So in order to head south from Kumamoto, there is a relay express train that connects with the Tsubame Shinkansen at Shin-Yatsushiro, with stops at a lot of Shin- stations, Shin-Minamata is one of them. It’s a significant jog down the hill to the coast and south to Minamata. Buses run only about every hour, and we were lucky to catch one just right for the way down.

Chisso chemical corporation

The polluters and the legacy of their victims continue to coexist in Minamata.

We got off the bus at Minamata station, because it’s right across from the current entrance to the Chisso chemical facility, which plays maybe the most significant and nefarious role in the dark history of this little corner of Japan. There is a sentry guarding the compound’s entrance and a continual bustle of activity within. From this point it is over a kilometer further down the road to get to an enormous park built over the buried toxic sludge that was dredged out of the bay in an gargantuan cleanup project. The park is a happy place today with a bamboo garden, baseball park, jungle gyms and playgrounds, as well as a lot of open space wedged between the Chisso plant on one side and an enormous lumberyard on the other. If you’re familiar with the port of Long Beach, this is like any of those islands created from dredged sediment, another of our species’ modifications to the local topology.

This place’s dark story can be found in almost any ecology textbook. Beginning in the thirties, Chisso began discharging large quantities of methyl mercury, a by-product of their synthesis of acetaldehyde, directly into a river flowing into Minamata Bay. Within a year, sea life started dying, and shortly thereafter cats started dying after suffering through a period of spastic convulsions. In the early forties, mercury’s neuropathic effects started to appear in Minamata’s human population, which was heavily dependent on locally caught seafood.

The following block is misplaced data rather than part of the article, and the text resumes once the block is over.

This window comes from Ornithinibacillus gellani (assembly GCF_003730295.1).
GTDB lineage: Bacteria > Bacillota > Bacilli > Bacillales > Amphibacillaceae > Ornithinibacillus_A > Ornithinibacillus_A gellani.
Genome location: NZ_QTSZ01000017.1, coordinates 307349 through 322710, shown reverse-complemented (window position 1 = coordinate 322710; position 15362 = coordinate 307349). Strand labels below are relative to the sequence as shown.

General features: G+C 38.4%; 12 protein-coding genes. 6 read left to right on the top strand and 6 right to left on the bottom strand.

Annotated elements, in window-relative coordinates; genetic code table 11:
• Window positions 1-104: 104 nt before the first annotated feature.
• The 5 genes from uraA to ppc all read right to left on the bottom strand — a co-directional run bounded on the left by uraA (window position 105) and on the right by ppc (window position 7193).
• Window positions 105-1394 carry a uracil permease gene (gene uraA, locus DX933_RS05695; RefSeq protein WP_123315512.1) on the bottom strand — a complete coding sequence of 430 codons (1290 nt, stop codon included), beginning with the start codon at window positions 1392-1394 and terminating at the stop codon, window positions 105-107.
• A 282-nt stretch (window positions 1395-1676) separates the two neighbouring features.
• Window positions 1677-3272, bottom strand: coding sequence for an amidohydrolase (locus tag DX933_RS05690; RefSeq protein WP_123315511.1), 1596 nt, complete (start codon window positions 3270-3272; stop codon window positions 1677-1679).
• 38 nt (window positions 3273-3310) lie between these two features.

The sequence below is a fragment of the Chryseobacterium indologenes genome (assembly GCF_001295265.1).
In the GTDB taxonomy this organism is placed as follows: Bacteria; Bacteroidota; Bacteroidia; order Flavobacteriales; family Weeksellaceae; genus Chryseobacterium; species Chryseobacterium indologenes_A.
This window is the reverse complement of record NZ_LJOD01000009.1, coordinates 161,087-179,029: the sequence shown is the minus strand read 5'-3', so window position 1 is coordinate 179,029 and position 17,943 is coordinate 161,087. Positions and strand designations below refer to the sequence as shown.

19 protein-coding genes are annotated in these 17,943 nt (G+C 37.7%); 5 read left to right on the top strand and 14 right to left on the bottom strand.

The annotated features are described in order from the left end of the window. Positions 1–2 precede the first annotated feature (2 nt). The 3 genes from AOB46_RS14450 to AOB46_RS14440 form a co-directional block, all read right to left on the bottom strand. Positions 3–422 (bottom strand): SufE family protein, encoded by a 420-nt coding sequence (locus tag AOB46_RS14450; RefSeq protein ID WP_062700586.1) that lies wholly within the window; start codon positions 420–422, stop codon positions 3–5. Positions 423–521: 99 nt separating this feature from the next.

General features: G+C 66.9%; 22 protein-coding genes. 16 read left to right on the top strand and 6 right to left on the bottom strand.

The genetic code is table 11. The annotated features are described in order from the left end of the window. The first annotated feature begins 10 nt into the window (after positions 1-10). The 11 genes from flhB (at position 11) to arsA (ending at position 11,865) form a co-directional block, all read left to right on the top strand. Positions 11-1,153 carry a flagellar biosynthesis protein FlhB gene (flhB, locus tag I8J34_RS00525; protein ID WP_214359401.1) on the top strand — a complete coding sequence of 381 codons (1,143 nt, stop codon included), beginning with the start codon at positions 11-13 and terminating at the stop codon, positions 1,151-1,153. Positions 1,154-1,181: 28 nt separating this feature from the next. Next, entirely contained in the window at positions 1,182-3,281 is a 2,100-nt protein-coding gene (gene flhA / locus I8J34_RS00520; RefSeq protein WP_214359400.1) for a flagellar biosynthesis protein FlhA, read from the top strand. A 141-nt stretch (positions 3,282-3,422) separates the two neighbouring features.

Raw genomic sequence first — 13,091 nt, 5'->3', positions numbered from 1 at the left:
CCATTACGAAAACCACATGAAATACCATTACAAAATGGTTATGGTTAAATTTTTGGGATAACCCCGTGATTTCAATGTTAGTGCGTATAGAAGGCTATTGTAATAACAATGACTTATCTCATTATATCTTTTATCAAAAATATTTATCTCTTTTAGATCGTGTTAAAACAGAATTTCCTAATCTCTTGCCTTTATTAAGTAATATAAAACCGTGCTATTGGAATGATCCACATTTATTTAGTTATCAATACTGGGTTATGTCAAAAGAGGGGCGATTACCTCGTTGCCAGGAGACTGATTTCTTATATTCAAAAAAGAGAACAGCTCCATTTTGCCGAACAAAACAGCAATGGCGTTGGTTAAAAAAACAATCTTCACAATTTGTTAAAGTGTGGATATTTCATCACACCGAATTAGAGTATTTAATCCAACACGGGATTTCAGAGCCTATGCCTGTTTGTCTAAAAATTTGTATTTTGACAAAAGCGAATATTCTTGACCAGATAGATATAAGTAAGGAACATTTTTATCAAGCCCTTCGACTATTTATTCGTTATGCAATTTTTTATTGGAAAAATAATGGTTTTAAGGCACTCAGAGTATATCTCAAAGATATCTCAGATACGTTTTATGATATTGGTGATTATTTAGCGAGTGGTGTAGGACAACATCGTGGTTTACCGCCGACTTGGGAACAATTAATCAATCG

At the time of the discovery of this new “Minamata disease” its cause was unknown, and fearing a transmissible or genetic cause Minamata people were initially quarantined and subsequently subject to severe discrimination, which continues even today. Chisso scientists, however, knew of the role of Chisso’s mercury discharge, because they had run their own studies with cats during the period before the human cases started cropping up. Instead of doing the right thing of admitting their role and stopping the mercury discharge altogether, they instead kept this knowledge private and changed their toxic discharge point to a different river further to the north, where the mercury would be swept out by currents to affect a much larger area. I wonder if this is why you really don’t see a lot of oysters on menus in Kumamoto.

Monument to Minamata victims

There definitely was a dark weirdness about this whole scene. The silver balls (representing mercury?) seemingly cascading down steps and (perhaps) into the ocean was disturbing.